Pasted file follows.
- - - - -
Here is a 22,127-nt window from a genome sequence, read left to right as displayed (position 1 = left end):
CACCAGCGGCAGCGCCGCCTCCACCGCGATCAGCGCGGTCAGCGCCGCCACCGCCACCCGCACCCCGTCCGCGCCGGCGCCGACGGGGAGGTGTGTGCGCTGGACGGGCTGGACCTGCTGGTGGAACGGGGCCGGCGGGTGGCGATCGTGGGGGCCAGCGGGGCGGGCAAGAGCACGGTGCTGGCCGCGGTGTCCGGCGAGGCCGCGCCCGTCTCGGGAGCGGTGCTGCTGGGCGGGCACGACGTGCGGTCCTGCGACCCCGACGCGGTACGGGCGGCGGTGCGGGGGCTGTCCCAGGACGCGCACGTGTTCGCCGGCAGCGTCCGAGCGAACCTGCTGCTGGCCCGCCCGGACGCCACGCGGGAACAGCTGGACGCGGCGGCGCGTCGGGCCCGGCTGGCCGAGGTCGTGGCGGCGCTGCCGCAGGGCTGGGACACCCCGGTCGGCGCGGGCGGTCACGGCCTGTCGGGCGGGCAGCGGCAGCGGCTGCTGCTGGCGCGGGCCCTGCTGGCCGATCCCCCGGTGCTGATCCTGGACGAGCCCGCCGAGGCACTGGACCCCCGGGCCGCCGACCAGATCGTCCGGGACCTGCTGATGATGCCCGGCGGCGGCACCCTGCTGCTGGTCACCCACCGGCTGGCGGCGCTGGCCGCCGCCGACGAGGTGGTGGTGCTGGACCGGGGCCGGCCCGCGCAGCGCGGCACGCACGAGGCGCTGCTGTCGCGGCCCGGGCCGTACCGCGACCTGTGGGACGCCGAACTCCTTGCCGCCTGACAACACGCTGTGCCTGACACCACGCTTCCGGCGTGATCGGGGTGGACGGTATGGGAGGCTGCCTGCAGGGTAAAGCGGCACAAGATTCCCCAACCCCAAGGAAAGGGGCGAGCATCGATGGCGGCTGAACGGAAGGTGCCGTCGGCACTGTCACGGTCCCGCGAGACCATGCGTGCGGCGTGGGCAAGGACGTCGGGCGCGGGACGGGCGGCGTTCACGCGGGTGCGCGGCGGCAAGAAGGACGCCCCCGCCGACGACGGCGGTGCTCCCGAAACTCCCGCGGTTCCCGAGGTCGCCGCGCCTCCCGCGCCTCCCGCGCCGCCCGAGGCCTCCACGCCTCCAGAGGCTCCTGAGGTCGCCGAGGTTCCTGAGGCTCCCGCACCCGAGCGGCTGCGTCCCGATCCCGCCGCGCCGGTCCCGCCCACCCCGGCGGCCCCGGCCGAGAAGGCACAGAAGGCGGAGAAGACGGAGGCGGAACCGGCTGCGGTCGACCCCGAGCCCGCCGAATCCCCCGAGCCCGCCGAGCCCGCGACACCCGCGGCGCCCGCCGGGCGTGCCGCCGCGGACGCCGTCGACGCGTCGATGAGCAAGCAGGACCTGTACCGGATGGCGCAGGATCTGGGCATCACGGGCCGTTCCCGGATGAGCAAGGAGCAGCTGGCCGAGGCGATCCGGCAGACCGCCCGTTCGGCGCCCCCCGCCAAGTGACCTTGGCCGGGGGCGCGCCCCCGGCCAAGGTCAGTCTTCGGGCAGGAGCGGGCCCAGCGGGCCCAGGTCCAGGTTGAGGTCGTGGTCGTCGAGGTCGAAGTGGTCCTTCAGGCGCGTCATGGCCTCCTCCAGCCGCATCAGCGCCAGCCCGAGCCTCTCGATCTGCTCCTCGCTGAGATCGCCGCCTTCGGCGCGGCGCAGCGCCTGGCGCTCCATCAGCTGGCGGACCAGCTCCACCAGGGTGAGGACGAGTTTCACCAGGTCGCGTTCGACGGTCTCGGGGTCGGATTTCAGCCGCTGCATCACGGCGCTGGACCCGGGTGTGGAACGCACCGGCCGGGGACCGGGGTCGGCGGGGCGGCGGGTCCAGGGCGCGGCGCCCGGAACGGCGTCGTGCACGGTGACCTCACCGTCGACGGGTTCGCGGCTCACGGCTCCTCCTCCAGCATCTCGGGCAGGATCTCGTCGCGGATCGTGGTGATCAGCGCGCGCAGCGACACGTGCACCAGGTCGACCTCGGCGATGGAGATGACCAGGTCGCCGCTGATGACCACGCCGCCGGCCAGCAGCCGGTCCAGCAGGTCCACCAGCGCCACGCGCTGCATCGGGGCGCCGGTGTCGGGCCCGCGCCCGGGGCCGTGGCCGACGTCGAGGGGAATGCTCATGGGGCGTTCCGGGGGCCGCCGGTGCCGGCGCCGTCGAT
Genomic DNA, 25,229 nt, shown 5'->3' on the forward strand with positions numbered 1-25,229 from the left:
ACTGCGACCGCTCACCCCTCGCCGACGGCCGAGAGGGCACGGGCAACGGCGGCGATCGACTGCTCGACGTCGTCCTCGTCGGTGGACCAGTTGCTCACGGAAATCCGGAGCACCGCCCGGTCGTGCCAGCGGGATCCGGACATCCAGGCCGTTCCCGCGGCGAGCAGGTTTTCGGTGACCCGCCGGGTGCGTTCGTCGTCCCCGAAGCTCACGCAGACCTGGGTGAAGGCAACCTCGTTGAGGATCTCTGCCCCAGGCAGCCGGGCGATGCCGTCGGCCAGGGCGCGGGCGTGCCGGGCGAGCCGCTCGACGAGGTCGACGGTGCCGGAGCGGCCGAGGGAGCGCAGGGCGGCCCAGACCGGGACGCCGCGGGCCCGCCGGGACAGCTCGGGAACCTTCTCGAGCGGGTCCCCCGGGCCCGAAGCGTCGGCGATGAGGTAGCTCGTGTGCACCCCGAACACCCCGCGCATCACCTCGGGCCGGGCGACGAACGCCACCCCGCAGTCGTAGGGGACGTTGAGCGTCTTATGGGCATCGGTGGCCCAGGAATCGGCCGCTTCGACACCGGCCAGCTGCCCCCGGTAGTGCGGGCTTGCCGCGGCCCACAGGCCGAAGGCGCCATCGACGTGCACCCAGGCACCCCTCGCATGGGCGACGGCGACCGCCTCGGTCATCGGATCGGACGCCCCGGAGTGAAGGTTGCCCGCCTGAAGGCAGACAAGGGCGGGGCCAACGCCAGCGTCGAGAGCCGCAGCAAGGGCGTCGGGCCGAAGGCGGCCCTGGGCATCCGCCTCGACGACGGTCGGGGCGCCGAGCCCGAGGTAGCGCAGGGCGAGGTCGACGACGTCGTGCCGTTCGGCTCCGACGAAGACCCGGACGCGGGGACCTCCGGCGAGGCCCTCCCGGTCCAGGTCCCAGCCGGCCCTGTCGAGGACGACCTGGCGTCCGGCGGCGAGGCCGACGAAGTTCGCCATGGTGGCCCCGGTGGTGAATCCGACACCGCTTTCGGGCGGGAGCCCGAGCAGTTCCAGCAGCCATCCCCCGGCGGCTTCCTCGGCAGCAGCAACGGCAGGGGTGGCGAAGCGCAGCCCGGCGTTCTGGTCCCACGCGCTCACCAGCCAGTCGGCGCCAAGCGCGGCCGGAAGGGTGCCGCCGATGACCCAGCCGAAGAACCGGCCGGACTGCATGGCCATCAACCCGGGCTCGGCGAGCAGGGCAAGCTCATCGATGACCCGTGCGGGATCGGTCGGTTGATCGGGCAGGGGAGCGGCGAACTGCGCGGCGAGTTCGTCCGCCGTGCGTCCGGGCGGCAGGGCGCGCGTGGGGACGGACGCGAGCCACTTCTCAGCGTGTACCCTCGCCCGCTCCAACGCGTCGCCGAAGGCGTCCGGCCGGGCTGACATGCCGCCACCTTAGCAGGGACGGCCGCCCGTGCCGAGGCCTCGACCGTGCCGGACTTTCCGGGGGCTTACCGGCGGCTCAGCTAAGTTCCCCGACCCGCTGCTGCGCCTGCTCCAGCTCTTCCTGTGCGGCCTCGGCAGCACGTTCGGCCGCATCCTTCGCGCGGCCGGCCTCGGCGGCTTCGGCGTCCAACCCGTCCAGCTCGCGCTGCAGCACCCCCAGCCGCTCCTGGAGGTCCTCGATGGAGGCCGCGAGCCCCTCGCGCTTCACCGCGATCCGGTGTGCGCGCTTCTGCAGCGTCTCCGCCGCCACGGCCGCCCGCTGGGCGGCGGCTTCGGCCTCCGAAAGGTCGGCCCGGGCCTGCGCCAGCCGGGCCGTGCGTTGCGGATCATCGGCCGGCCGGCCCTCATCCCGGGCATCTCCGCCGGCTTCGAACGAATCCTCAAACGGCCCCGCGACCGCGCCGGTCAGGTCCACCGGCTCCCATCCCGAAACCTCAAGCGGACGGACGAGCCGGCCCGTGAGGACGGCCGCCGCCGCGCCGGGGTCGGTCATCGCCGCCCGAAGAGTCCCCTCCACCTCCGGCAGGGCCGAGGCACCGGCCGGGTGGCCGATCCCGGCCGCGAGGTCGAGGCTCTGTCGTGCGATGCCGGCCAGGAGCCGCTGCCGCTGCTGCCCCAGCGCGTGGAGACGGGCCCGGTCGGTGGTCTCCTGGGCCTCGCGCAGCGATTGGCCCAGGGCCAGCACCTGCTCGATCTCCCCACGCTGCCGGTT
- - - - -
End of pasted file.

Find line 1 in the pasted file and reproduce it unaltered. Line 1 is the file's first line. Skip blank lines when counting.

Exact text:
Here is a 22,127-nt window from a genome sequence, read left to right as displayed (position 1 = left end):